Power Play: Toyota Joins IRNLS
In a move that could signal an eventual reconciliation, or at least peaceful coexistence, between the two open-wheel organizations in the United States, Toyota announced today that it would begin supplying normally aspirated engines for the Indy Racing Northern Light Series in 2003.
Toyota’s decision could be a harbinger of similar decisions from Ford and possibly even Honda, the two other manufacturers that produce engines for the CART FedEx Ch
ampionship Series along with Toyota. If other manufacturers decided to build IRNLS engines, they must submit proposals by April 1, 2002.
General Motors and Nissan also announced on Tuesday that they would continue to produce engines for the IRNLS. All three companies will produce engines for the IRNLS through the 2005 season.
The big news, of course, was Toyota’s move to the IRNLS.
"Toyota’s involvement is going to deliver three main benefits to the series," said Bob Reif, senior Vice President of Sales and Marketing and Chief Marketing Officer of the IRNLS. "First off, it’s going to increase the competition, which is extremely important to the growth of the series. Second, it’s going to increase the exposure of the league and it’s stakeholders.
"Third, this really reinforces the stability and vitality of the Indy Racing engine formula that we’ve worked so hard on.
"Clearly, this is a message about growth; the series is growing and moving in the right direction."
Toyota has been interested in competing in and winning the Indianapolis 500 since it first began planning for its entry into American open-wheel racing in 1993. By the time the company’s product was ready for action, IMS president Tony George had announced the formation of his all-oval series, leaving Toyota aligned with CART.
"We look forward to this participation and competing with these fine competitors, General Motors and Infiniti," said Jim Aust, president and chief executive officer of Toyota Racing Development. "We’re very excited to be part of the Indy Racing League."
Serious discussions between the three engine manufacturers and the IRNLS began late last summer, and final engine specifications were agreed upon in January.
The results were that the engines will remain primarily unchanged in 2003, with the only changes concerning allowing a second fuel injection nozzle per cylinder and allowing camshafts to be chain or gear driven. Engines will continue to be 3.5-liter, normally aspirated V8s.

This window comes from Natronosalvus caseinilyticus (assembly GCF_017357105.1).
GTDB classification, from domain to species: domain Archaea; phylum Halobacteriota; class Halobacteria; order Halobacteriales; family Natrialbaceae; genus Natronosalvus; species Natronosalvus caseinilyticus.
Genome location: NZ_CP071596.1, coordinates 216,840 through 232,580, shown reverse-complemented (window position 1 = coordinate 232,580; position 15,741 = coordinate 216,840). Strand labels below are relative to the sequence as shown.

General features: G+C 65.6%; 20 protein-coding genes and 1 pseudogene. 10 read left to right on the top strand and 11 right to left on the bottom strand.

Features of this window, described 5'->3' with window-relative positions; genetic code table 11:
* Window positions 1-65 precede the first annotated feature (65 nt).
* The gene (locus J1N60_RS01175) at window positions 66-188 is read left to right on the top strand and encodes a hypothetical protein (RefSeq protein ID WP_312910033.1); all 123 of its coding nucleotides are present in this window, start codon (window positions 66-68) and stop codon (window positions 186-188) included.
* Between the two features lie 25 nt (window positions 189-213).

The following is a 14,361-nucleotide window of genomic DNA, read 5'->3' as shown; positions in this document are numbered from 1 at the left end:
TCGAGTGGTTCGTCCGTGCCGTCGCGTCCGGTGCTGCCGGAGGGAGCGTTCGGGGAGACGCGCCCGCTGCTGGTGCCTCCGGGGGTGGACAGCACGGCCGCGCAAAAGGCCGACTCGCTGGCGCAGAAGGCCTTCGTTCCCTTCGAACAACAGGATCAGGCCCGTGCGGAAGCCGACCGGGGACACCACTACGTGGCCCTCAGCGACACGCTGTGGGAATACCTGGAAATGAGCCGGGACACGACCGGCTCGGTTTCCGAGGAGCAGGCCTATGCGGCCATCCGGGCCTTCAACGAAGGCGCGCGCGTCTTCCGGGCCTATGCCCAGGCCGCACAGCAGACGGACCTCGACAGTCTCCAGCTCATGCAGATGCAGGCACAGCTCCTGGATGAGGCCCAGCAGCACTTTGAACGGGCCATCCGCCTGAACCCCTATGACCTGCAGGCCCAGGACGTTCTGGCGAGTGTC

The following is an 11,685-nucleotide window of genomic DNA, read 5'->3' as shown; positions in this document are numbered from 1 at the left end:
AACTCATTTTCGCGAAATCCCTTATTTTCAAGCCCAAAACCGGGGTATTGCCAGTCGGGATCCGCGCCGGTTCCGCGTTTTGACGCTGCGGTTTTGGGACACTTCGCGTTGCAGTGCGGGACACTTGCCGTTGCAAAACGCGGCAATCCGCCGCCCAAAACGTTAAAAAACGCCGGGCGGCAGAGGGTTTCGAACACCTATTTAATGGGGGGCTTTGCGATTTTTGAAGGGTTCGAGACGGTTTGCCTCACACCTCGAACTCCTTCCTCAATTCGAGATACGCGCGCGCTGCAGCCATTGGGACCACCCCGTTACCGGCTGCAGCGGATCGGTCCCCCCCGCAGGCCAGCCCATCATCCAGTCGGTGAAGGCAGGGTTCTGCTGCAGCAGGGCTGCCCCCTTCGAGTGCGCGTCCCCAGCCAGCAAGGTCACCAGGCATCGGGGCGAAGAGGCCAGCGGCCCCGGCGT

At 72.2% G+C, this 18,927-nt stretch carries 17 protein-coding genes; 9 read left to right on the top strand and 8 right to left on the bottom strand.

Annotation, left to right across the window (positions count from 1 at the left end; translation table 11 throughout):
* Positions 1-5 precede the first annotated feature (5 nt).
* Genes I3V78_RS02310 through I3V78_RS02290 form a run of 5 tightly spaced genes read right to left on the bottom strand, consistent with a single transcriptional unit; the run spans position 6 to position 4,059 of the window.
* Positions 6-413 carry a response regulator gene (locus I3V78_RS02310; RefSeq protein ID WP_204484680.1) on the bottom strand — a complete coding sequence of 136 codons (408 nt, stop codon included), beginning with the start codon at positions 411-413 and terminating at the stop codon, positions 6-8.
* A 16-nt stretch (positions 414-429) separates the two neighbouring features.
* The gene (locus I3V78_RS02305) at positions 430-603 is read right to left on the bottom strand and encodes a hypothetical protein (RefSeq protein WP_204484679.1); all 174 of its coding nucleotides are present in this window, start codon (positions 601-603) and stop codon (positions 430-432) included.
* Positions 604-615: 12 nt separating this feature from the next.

CART, which was originally scheduled to announce its specifications on March 1, is now faced with a decision: Does it risk alienating Toyota by sticking with its turbo-charged engine formula or does it risk alienating Honda by going with a normally aspirated formula? Either way, it seems CART teams will at least have the opportunity to more easily take part in the Indianapolis 500 now that Toyota has entered the IRNLS.
IRNLS vice president of operations Brian Barnhart even sees Ford, another CART engine builder, as a player.
"I think there is considerable interest on the Ford side," Barnhart said.
"Indy Racing now has three of the best names in the auto industry competing in open-wheel, oval-track racing, and there's no reason to believe there won't be more when the first green flag drops in 2003," Reif said.
Aust backed up Reif's and Barnhart's comments.
"We’ve had ongoing discussions with the CART team owners and there’s a great deal of interest as to what this might provide to them as far as participation," he said. "We’re hopeful that we can convert some of our teams to run in the IRL."
Joe Negri, GM Racing program manager, also announced that GM would not rebadge the existing Aurora engine, rather the company is going to produce an entirely different product to replace Oldsmobile’s Aurora, which is being phased out.
Tuesday’s announcements were made a week after CART driver Michael Andretti revealed plans to enter this year’s Indianapolis 500. The ramifications and historical importance of that event prompted Indianapolis Motor Speedway historian Donald Davidson to revisit the highs and lows of the Andretti family’s career at the Indianapolis 500.
"This is big," he said.
Who would have known a week later that in the same room at the same time, the Indianapolis Motor Speedway and the IRNLS would be part of an even bigger announcement.